Trump signed yet another executive order last week, this one undermining the rights of workers. The March 27, 2017, order revoked three previous orders issued by President Obama related to federal contractors, including a 2014 order called the Fair Pay and Safe Workplaces Act, which sought to strengthen enforcement of and adherence to the broad range of labor and non-discrimination laws by federal contractors.
Obama’s 2014 Executive Order sought to reinforce the effect of laws ensuring safe working conditions, fair pay, protections against sexual harassment, and other laws that prohibit discrimination, including on the basis of race, sex, disability, sexual orientation and gender identity. The Fair Pay and Safe Workplaces order required federal contractors to disclose violations of applicable laws within the preceding three-year period prior to the contract bid. The point was to avoid situations where the government was contracting for services to companies known to be willfully and repeatedly in violation of labor and non-discrimination laws, while at the same time providing incentive and a pathway to contracts for those companies taking steps to remedy past violations.
Trump’s executive order is sweeping because of its potentially broad impact on workers and their rights. First and foremost, it impacts the tens of millions of workers whose companies have contracts with the federal government (notably, the Department of Defense is one of the largest federal contractors). Initial reporting on this issue addressed the implications of the order for LGBTQ employees, but its sweep is far and wide – affecting the health, safety, and fair pay of workers, as well as protecting against discrimination. The order also eliminates a key provision intended to ensure victims of sexual harassment and discrimination can have their day in court, rather than forcing them into mandatory arbitration. While the substance of these worker protection laws remains, a critical tool for strengthening adherence to those laws has been eliminated.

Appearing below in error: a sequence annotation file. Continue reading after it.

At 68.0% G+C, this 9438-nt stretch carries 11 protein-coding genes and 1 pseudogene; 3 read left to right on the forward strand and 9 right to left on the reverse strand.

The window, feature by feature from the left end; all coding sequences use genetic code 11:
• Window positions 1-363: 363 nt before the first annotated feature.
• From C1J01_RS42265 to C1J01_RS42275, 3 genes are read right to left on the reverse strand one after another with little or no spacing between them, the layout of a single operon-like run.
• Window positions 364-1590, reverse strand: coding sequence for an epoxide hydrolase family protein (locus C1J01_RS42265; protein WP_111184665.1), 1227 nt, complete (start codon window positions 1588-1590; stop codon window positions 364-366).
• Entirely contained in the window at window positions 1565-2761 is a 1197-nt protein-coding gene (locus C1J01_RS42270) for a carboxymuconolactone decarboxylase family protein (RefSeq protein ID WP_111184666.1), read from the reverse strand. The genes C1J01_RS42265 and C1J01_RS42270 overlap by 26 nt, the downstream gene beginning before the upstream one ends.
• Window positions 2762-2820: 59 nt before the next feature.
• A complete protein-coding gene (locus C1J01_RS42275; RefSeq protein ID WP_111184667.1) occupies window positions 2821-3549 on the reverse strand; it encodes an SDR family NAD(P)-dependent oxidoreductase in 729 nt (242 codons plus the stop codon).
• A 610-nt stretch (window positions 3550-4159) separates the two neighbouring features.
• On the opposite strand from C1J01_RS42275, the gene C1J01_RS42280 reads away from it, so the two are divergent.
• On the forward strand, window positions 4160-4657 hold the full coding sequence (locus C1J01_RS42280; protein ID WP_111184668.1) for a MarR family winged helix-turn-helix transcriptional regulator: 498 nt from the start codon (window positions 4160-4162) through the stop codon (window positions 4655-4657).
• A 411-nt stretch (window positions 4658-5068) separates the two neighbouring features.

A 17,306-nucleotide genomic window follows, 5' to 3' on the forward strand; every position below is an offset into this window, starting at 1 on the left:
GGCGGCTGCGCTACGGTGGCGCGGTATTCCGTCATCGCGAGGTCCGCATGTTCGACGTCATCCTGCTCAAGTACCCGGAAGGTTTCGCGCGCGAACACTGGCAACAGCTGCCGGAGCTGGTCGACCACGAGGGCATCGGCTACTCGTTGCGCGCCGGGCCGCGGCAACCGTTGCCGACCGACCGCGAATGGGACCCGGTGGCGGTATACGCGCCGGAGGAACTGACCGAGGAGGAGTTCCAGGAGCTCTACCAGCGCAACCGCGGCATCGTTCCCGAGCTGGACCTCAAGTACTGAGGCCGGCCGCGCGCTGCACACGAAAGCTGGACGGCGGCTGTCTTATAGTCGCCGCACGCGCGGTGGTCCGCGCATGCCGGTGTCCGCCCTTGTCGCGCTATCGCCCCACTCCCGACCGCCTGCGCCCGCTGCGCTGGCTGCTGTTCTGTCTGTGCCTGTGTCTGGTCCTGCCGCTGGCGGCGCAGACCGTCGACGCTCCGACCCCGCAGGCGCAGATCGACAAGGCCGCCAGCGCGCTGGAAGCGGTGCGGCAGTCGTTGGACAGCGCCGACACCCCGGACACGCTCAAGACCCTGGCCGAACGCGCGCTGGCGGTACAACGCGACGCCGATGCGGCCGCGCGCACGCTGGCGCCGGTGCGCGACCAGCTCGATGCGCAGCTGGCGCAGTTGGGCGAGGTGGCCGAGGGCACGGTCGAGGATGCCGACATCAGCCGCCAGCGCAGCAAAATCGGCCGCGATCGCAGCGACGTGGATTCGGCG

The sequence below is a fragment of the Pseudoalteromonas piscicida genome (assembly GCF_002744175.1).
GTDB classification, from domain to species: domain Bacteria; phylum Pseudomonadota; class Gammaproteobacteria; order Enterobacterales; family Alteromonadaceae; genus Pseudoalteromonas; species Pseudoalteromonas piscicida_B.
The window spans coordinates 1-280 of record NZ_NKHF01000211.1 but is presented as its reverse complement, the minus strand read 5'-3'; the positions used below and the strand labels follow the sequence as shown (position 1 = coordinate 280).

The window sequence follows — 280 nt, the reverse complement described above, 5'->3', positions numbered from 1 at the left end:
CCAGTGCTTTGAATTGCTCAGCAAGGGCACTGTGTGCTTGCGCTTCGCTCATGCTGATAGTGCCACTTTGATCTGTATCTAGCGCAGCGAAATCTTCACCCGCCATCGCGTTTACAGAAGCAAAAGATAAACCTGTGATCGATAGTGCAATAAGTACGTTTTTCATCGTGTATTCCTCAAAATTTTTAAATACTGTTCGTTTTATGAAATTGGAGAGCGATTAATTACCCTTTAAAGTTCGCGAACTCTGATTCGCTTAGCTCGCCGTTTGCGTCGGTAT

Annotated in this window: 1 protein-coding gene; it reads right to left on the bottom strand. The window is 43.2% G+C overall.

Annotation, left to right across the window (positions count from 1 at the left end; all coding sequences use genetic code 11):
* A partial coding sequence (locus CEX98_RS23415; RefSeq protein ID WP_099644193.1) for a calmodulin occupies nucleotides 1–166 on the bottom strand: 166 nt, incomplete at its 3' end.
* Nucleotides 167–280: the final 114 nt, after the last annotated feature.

The attempt to gut the 2014 Obama order has been building almost since President Obama signed it. Companies contracting with the federal government consistently complained about -- and misrepresented -- the burden they faced under Obama’s executive order before and after Trump took office. An October 2016 ruling by a federal judge also threatened Obama’s order, enjoining enforcement of certain regulations that gave effect to key aspects of the order. In March, Congress passed a resolution further neutralizing Obama’s order. Such moves clearly signal to companies who repeatedly violate workers’ rights that doing so will not hinder their ability to do business with the federal government.
Trump signing this order should come as no surprise. It is the pure manifestation of Trump and Steve Bannon’s vision of government, which caters to the will of corporate interests and reinforces a false narrative that they are standing up for workers. It furthers their goal of de-regulation and Bannon’s attempt to deconstruct and dismantle core government functioning.
Obama’s Fair Pay and Safe Workplaces executive order was a logical and necessary step to give real meaning to labor laws that have been in effect for decades. CCR has long fought for these protections and for corporate accountability, from the groundbreaking sex discrimination case of Monell v. Department of Social Services in 1978, to challenging the racially discriminatory hiring practices of the Fire Department of New York in United States of America and Vulcan Society, Inc. v. City of New York, as well as litigating cases against corporations for serious human rights abuses under the Alien Tort Statute.